There has been some discussion as to the. class to which these footpads belong, a good many residents of Blackheath having suggested that the first robbery was a practical joke played off on Mr. Hodgson ; but the police did not share in this idea, be- lieving that the footpads were true criminals, and we suspect from the history of the proceedings that the police are right, and the "highwaymen" members of a very annoying but not very dangerous class, the " burglars " of the wealthy suburbs. All the southern suburbs of London, and most of the northern—
Hampstead being a marked exception—are infested from time to time by men, part tramps, part criminals, whose apparent busi- ness is a peripatetic trade, like umbrella-mending, while their real occupation is to commit small dwelling-house robberies. They do not murder anybody, they very seldom fight when collared, they do not as a rule go in for great hauls, but they watch all " likely " houses, hide themselves in gardens in the evening, try windows near the ground, are quite brave in making their way into entrance-passages, and are positively heroic in snatching chains from ladies walking in the cool. They like silver spoons best, of course, but they will take anything, coats, clocks, gilt ornaments, walking-canes, kitchen utensils, and even, when they can command carts, household furniture. They are satisfied apparently with gains which can hardly be greater than they could earn by honest labour, and they have an ignominious fear of the police. A good deal of their work is done by day, it being a feature of these suburbs that the head of the house is usually absent in business hours ; but they also work at night, and then, in reporters' parlance, "the neighbourhood of, say, Twickenham or Lee is thrown into alarm by a series of burglaries" of an insignificant, but still most annoying sort ; every servant has some story of her alarms to tell, and there is a sudden develop- ment of the passion for little dogs, always the best protectors. The police are placed on the alert, the robbers find too many observant persons are about ; the pursuit grows hot, and they decamp, to recommence their attempts in some other neighbour- hood, still within a short distance of London,—a shelter which, it may be remarked, unless very seriously pursued, they never leave. The alarm they occasionally cause is out of all proportion to the danger they produce, but still they are a permanent and a serious nuisance, many householders being able, like Lord Truro on Monday, to testify to having "lost property" five times ; while all have to adopt precautions which they do not want to take, or to endure an uneasiness when absent of which they would pay any reasonable amount to be rid.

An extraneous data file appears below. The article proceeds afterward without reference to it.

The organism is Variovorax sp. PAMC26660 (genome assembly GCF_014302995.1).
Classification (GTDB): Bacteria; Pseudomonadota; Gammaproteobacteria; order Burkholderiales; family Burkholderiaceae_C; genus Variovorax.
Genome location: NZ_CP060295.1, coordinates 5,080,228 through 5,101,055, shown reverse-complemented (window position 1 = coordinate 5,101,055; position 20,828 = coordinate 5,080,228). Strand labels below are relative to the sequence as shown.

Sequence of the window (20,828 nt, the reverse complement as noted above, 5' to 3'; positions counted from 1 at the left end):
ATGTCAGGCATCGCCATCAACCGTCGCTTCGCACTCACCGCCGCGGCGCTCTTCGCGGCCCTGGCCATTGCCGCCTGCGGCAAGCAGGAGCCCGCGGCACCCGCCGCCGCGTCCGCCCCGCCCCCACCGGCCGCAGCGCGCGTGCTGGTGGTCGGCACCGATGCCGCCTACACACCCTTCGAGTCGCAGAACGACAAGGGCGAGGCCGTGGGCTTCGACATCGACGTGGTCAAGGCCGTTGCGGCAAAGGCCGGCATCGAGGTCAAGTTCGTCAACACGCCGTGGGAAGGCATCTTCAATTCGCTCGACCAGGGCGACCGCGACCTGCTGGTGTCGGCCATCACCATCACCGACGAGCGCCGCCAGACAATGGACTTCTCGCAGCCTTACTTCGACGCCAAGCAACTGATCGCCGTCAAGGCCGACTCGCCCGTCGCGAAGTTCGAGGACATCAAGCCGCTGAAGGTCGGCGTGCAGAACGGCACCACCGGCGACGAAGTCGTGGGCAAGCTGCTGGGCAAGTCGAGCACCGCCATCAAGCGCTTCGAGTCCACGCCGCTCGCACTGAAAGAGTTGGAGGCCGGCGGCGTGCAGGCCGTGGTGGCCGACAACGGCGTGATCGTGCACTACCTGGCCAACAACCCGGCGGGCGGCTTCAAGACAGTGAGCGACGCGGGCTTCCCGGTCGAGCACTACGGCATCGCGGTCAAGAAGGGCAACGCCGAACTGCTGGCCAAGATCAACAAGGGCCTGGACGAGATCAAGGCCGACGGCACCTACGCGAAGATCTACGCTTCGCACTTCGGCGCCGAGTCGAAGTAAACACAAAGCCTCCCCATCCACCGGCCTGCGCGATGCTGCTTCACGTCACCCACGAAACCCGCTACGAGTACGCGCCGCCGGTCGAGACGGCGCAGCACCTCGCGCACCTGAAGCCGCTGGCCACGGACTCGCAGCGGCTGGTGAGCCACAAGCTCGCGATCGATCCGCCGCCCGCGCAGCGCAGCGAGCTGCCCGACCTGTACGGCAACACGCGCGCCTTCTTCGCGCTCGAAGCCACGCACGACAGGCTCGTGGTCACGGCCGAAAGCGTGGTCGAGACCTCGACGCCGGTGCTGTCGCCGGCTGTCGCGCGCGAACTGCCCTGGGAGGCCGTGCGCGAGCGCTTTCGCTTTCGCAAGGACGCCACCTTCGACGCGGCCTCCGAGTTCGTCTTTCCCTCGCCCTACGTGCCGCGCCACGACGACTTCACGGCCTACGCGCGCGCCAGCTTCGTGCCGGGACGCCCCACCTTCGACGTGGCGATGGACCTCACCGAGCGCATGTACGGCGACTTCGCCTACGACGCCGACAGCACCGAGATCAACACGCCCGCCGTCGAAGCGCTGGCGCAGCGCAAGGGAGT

The causes of this state of affairs are three, two of which are, we should imagine, removable. One, the form of suburban architecture, is incurable. In Hampstead, where most houses either stand on the street or are surrounded by high walls, these robberies are rare, but in other suburbs the houses with anything to lose generally stand apart, are surrounded by shrubs which con- ceal a lurking figure, and have windows, often wretchedly secured, upon the lower floor. A thief far less expert than a trained burglar finds no difficulty in getting into the lower rooms, handing out any- thing he can find to a confederate, and escaping without waking or even disturbing the master of the house. The operation does not take five minutes, while the thief makes fifty shillings and the householder loses ten pounds. This evil is, we fear, incurable, as householders will not take continuously even the simplest pre- cautions ; but there can be no doubt that it is increased by the excessive reluctance of the robbed to lose time in prosecutions, and by the generally defective organisation of the police. Men earning thousands a year cannot and will not give up their time to prosecute men who have taken a few spoons, and the police unspurred by individual anger are too glad to shirk a task for which they know their numbers to be inadequate. The ring of scattered and straggling towns round London—some forty, we believe, in number—has grown up since the Police were re-formed ; they have no trace of proper or vigorous municipal life, and they are policed as if they were villages, with this addi- tional disadvantage, that in a village everybody is known, and in a suburb no one is. A very slight reform, to be paid for by a moderate rate, would, we believe, remedy the whole evil, and dis- tinctly improve the value of suburban property. It is not that strict patrolling is required, such as protects the centre of London. The criminals to be defeated are not formidable, not numerous, and not daring, and strict patrolling is from physical circumstances not possible. But with a slightly increased staff, the police could obtain better information about suspicious characters, could re- ceive a complaint without a sense of overwork, and could keep up pursuit with something of the energy they show against more serious crimes. It is their knowledge that pursuit will not be serious or long continued which makes thieves so audacious, and which has tempted three or four of them to try whether highway robbery without murder might not be as easy a mode of gaining a living as burglary on the smaller scale. They have roused too much attention to succeed, but a very little money and no great amount of organising skill would make each of the great and wealthy villages round London as safe as Blackheath has recently been made.